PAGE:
Crabs of the family Mictyridae are common on sandflats of the Indo-West-Pacific. Activity patterns and population structure of Mictyris longicarpus (LATREILLE) were monitored in the Haughton River estuary in northeast Australia. The emergence of the crabs at low tide was intermittent and could not be related to lunar cycles, but the crabs were significantly more active on sunny than on rainy or overcast days. Of a total of 1494 crabs measured over a 14 months period, nearly 2/3 were males (951 crabs). No ovigerous females were found on the sandflat surface. Crabs active on the sediment surface ranged in size from 4.7 to 19.7 mm carapace length (CL). Distinct size-frequency distributions were identified for juveniles, females and males. The mean size of juveniles was 7.3 mm and of females 11.2 mm CL. Males showed a bimodal size-frequency distribution. The first mode (mean 8.5 mm) was clearly separated in size from the second mode (mean 15 mm). The population structure remained almost constant throughout the year. Juvenile and adult crabs showed different aggregation patterns and preferred different sediment types.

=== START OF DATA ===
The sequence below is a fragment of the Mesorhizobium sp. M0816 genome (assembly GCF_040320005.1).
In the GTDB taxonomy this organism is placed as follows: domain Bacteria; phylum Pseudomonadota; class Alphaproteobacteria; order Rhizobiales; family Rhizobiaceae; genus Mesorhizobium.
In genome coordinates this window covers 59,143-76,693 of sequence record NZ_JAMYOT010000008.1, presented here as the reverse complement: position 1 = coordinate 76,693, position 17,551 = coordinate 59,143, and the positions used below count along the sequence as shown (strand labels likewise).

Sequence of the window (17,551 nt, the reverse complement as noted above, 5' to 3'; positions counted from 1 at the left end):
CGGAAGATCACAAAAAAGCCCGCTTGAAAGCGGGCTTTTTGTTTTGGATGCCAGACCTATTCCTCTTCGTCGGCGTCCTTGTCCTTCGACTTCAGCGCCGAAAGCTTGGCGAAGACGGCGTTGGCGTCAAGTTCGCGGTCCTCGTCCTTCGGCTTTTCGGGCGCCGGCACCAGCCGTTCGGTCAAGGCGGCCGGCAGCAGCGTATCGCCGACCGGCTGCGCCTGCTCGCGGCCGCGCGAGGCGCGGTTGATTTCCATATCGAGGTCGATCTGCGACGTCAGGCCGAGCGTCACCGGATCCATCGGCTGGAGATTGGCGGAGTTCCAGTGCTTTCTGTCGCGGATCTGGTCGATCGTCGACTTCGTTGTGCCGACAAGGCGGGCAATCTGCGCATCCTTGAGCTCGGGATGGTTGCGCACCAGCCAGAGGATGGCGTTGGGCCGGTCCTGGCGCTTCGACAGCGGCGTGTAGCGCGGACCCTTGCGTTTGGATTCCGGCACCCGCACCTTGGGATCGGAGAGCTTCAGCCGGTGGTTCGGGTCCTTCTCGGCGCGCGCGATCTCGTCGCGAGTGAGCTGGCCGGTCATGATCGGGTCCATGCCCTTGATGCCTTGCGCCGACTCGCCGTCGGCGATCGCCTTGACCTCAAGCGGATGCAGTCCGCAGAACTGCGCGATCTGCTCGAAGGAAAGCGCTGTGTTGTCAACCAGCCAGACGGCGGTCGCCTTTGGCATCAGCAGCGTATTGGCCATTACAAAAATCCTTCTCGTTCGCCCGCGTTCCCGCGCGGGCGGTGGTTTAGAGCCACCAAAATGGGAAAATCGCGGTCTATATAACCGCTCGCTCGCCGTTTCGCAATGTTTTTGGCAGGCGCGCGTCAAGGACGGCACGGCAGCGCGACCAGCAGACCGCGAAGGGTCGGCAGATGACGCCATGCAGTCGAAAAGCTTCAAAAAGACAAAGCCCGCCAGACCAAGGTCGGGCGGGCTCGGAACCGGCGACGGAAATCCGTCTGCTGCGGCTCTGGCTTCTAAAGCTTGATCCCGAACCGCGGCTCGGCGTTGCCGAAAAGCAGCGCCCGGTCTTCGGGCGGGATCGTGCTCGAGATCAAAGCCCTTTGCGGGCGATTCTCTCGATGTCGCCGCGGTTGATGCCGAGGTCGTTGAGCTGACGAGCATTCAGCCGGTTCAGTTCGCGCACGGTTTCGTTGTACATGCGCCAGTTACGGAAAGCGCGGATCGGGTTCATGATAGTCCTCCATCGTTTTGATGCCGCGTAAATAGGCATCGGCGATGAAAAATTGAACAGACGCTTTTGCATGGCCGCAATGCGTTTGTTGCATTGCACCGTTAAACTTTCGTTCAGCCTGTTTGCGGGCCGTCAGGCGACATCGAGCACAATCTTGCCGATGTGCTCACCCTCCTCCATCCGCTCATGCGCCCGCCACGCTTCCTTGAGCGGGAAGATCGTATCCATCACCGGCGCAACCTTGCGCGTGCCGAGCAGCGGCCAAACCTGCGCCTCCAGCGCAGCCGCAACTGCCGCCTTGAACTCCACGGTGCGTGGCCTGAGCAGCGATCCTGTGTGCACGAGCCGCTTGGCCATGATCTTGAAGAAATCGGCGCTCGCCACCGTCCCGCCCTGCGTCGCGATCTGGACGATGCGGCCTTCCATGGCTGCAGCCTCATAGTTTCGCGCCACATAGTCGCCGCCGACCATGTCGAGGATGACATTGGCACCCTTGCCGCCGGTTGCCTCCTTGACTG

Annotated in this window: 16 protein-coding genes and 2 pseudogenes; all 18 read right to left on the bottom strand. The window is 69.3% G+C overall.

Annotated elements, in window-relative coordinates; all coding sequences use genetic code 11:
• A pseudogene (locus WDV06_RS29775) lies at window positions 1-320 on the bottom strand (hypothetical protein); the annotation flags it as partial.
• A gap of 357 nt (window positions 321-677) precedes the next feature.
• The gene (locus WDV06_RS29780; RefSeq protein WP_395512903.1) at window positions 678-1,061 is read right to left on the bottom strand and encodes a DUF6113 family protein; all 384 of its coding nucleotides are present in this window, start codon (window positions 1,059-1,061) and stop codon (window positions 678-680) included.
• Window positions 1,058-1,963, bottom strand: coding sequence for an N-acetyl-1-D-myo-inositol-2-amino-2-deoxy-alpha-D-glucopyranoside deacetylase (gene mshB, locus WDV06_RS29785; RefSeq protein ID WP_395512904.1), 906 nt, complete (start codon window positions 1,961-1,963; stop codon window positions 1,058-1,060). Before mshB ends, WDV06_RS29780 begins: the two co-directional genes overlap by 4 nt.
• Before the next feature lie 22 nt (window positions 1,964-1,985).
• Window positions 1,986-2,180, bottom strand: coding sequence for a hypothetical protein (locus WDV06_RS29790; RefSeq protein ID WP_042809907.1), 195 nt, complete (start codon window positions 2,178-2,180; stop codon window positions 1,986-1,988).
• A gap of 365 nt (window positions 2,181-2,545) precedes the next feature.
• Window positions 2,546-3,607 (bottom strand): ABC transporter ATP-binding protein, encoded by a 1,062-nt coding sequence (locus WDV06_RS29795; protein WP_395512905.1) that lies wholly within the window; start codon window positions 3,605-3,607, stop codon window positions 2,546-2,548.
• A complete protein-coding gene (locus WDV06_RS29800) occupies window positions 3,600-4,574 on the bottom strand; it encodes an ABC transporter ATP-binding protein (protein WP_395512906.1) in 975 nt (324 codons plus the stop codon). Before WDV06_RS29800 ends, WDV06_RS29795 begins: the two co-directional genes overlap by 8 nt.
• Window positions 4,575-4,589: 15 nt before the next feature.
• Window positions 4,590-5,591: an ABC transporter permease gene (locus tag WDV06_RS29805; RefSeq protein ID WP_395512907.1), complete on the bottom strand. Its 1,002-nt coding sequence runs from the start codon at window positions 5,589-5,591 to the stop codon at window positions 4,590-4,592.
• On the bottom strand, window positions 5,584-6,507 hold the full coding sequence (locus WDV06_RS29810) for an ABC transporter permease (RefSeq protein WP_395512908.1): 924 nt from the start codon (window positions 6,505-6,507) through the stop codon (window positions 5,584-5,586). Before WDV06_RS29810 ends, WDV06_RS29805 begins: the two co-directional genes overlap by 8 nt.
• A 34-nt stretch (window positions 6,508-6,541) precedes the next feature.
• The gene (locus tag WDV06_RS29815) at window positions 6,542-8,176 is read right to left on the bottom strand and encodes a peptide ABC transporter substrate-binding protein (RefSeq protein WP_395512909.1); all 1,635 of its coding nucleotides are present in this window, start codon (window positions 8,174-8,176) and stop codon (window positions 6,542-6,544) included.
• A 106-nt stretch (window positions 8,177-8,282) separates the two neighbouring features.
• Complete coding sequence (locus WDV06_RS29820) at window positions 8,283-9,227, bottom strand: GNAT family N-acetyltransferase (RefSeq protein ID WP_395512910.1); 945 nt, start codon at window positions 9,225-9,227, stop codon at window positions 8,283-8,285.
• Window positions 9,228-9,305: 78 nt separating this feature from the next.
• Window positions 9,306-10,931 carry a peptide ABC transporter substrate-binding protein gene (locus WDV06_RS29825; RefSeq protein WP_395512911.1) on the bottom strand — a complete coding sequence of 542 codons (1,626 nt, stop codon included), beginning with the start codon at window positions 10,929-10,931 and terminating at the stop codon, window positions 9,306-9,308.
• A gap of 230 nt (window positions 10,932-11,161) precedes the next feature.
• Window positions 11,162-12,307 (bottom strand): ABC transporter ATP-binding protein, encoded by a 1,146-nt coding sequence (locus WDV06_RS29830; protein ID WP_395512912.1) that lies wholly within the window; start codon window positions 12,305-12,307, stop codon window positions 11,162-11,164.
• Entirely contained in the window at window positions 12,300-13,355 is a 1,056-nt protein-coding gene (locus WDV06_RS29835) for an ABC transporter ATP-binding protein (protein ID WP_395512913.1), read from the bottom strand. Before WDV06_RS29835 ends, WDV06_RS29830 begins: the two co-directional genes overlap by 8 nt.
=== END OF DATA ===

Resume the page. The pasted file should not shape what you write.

- Activity pattern
- Tropical tidal flat